The LA Theater Program Launching Careers For Young Actors With Autism
Coby Bird and the rest of the cast of "185 Wilshire: A Love Story" rehearse at The Wallis. (Photo by Carla Javier)
Actor Coby Bird is a teenager with a SAG card and some pretty impressive gigs on his IMDB page, including an appearance on ABC's "The Good Doctor."
He credits a local program for young people with autism called The Miracle Project with his success. The project connects young people with autism — like him — with people of all abilities to write and perform an original musical at The Wallis Annenberg Center for the Performing Arts.
"Watching Coby go from a kid who watched movies to a kid who is now making movies and making TV shows and on stage and telling stories is amazing," his mom, Rachael Bird, said.
Bird says he likes to listen to Frank Sinatra, Ray Charles and Japanese pop music. But in the group's latest show, "185 Wilshire: A Love Story," he got to rap:
We're more than historical perceptions / We're more than all of your misconceptions / You can generalize / But realize: I am a walking and talking exception / We're more than a cure, we're more than a fix / More like we're the solutionIt takes the eyes of an unseen view to sow the seeds of a new revolution
I met up with actor Coby Bird and the founder of Miracle Project, Elaine Hall, before a rehearsal to talk about acting and autism. Our conversation has been lightly edited and condensed for clarity.
THE ORIGINS OF THE MIRACLE PROJECT
Elaine Hall: I was a TV and film acting coach, and I worked with some of the biggest and brightest child stars, and what I wanted more than anything was a child of my own. I wasn't able to give birth biologically, so I adopted a little boy from Russia. And when he came to me, he spun around in circles. He stared at his hand for hours at a time. He banged his hand. He tantrumed, Today, we'd know that that's autism. But back then — this was 22 years ago — and I didn't know from autism.
All I knew was that I wanted to bond with my son, so I joined him in his autistic world ...So I ... started learning about autism. The more that I'd learn, I'd apply it in a way that I understood, which was through creativity, and I started training my creative friends — actors, singers, dancers, musicians — about autism, and how to join a child's world. We did that with my son 10 hours a day, seven days a week, and he started to merge into this typical world of ours, still with autism, still non speaking, and communicative, but happy.
THE FIRST TIME YOU CAME TO REHEARSAL
Coby Bird: First, it was just like introducing ourselves and playing games. It was the first time I ever did something like that. Everyone was really, really kind. It almost felt like I was watching a TV show because everyone was just so kind, so genuine. It was really cool.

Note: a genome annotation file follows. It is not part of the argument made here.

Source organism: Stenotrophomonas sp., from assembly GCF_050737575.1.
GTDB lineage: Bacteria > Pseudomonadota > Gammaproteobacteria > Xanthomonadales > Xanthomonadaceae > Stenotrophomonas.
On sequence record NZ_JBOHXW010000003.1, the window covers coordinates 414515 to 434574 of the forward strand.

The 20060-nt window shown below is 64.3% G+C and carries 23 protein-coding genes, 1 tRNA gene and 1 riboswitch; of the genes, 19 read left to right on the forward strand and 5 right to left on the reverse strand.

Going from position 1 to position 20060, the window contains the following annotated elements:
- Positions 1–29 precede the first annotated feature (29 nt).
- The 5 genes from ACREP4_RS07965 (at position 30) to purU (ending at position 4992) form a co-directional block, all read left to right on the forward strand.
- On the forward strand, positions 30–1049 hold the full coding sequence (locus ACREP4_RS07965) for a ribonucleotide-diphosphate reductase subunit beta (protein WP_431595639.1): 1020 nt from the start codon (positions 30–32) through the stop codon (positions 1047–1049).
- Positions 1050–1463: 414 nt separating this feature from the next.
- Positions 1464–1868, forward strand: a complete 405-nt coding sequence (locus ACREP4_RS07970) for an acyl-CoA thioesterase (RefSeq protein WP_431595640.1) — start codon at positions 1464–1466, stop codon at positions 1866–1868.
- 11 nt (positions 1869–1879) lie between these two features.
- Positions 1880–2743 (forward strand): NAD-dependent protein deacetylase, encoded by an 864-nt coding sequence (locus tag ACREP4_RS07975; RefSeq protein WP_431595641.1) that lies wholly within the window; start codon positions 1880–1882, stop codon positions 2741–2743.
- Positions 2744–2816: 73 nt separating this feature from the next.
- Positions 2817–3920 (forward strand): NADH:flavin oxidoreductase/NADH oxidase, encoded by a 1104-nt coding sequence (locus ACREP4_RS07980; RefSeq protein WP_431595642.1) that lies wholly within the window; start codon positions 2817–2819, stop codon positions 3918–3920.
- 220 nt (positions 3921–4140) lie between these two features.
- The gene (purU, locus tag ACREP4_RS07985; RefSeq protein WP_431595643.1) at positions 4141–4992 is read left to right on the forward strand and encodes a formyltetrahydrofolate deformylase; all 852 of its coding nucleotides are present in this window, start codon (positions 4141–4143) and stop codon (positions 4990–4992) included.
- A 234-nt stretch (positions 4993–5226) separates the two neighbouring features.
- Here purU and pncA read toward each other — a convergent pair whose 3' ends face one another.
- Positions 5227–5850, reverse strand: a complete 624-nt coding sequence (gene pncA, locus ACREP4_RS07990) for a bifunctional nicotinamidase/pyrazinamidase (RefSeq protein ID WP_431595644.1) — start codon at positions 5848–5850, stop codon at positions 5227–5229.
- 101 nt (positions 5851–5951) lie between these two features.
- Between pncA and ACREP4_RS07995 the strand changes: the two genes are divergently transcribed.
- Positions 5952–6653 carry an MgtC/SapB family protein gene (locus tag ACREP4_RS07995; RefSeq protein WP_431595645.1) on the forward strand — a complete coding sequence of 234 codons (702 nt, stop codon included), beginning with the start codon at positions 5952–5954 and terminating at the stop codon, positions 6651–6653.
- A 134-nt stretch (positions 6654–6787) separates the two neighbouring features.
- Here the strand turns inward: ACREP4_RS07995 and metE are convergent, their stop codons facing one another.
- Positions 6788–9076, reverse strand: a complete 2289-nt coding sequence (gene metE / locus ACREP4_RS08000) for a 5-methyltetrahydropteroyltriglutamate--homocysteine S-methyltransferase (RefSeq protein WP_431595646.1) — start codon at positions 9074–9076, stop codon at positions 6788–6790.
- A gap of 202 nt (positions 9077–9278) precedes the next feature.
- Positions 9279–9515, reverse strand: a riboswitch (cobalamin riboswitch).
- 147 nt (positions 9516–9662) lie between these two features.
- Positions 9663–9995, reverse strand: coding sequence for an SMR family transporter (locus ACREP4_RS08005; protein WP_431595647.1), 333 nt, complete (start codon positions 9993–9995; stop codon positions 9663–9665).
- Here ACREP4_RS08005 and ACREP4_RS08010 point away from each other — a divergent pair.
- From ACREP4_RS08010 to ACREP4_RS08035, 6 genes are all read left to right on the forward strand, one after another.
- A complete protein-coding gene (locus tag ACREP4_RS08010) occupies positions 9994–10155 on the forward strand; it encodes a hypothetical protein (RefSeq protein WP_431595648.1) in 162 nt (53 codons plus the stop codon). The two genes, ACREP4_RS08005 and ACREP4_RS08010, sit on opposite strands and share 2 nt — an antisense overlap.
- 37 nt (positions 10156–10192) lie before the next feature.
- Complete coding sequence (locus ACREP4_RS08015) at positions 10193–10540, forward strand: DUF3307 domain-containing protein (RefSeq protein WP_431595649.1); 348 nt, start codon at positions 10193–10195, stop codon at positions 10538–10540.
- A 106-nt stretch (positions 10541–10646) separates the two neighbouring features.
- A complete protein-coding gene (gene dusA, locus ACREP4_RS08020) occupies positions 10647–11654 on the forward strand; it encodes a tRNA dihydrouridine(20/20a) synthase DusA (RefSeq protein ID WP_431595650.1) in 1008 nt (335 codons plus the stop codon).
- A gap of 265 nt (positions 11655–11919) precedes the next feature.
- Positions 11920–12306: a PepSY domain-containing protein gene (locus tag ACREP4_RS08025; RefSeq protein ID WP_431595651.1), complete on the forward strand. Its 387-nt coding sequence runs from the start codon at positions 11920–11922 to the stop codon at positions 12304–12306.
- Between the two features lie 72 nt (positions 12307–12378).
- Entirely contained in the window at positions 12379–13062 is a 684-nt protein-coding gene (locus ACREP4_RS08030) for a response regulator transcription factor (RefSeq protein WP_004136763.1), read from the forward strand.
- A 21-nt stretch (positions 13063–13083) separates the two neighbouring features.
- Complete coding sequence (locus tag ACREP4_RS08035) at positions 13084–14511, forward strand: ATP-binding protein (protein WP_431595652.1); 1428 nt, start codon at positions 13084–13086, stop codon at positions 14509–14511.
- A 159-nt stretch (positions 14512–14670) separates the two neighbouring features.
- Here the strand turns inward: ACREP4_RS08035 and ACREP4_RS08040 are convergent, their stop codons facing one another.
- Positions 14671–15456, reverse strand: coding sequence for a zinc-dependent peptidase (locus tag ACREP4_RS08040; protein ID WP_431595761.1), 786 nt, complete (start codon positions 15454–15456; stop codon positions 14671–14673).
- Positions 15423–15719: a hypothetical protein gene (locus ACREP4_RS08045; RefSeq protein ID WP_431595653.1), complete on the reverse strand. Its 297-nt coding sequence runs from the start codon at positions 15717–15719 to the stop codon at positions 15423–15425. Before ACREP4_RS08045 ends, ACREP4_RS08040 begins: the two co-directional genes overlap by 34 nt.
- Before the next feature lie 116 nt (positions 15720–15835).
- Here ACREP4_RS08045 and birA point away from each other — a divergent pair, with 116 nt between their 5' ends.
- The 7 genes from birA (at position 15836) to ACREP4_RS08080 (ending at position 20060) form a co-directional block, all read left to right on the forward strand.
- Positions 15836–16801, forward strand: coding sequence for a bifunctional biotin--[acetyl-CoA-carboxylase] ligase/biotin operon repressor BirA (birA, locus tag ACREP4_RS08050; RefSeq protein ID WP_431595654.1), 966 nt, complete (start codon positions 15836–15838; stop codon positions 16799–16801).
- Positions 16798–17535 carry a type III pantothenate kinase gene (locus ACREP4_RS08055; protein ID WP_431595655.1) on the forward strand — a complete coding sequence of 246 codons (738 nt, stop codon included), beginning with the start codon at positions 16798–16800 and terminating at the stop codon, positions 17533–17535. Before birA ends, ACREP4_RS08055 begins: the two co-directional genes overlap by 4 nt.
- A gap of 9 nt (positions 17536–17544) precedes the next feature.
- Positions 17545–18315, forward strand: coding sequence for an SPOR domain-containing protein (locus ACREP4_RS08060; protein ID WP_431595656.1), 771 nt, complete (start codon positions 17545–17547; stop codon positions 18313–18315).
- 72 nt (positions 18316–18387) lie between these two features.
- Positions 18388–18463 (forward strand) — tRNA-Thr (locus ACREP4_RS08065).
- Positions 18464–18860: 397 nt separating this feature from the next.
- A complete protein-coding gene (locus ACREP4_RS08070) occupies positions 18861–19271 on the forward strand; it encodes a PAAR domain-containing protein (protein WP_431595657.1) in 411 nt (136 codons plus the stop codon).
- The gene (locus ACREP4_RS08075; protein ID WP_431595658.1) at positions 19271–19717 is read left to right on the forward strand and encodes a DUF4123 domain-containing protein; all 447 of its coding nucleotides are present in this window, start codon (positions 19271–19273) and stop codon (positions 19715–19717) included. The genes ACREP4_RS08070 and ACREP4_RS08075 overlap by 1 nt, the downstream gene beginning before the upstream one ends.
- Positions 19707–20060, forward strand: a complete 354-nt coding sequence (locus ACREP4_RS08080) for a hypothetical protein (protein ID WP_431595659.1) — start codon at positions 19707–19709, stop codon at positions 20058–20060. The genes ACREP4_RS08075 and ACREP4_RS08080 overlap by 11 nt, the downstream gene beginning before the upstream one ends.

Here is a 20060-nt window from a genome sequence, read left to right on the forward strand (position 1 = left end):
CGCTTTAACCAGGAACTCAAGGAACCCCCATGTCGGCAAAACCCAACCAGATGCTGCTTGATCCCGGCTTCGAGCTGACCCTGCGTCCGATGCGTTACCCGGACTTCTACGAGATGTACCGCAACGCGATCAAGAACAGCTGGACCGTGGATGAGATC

WHAT WAS YOUR [FIRST] ROLE?
Coby Bird: I was a ukulele player who sold coconuts in Hawaii.
Elaine Hall: I saw how great Coby was doing ... so I invited him to be in this more advanced group over the summer, where we were going to learn all the songs from this anti-bullying play. And what was your role?Coby Bird: A bully. I was a bully, yeah. My first big role.Elaine Hall: And how did you feel about playing a bully?
Coby Bird: I was like, "I don't want to do this. I don't want to be a bully. This is wrong, because I don't want people to think that I really am a bully ... so I told Coach E. I told her I don't want to be a bully at all."
Elaine Hall: And then what happened? Well, we talked about how by playing a bully it might be able to help other kids understand why people bully, right?Coby Bird: Being a bully was hard for me, but I used all my experience in being bullied, and I showed what people did to me.
HOW DID IT FEEL TO PERFORM?
Coby Bird: The first time was hard for me.
WHAT DO YOU HOPE THE AUDIENCE GETS OUT OF THE MIRACLE PROJECT SHOWS?
Coby Bird: I want people to understand that we don't want you to just say, "Oh, we accept you." We want you to prove to us that you accept us ... Show me. Prove to me that you accept me for who I am. We want more than awareness. You see that all over ... We just want to be normal people.
In less than one week we are opening "185 Wilshire: A Love Story" I cant believe it's already here! If you want tickets go to https://t.co/jxucsgKRHp. Come see me in Beverly Hills June 1-3 #themiracleproject #autism #includeus #autismdoesntstophim #autismdoesntstopus pic.twitter.com/mGaFYwrTNt— Coby Bird (@thecobybird) May 25, 2018
HOW DOES IT FEEL TO DELIVER THAT MESSAGE?
Coby Bird: It feels good because we're saying what we feel inside, and we're showing it all on the stage.
HOW DO YOU THINK YOUR EXPERIENCES HERE MADE [YOUR CAREER] POSSIBLE?
Coby Bird: Everyone was so accepting of me, not telling me I couldn't do this. That gave me all my confidence, and it made me come out of my shell. Telling me I could do this. I could talk more. I can sing more. I can be social more. Basically, they showed me it's okay to have autism because basically you're like everyone else.
Elaine Hall: We actually love autism. I think that people with autism are the most extraordinary, sensitive, kind, wonderful human beings I've ever had the privilege to know, and what we set out to do with The Miracle Project is really destroy a lot of the myths about people with autism. There's this whole thing of people with autism lack an empathy, and it's just not true because they're so kind and supportive of each other ... So we're really working towards demystifying what others feel that autism is, and then we present it on stage.
A version of this story was also on the radio. Listen to it here (and hear Coby rap!)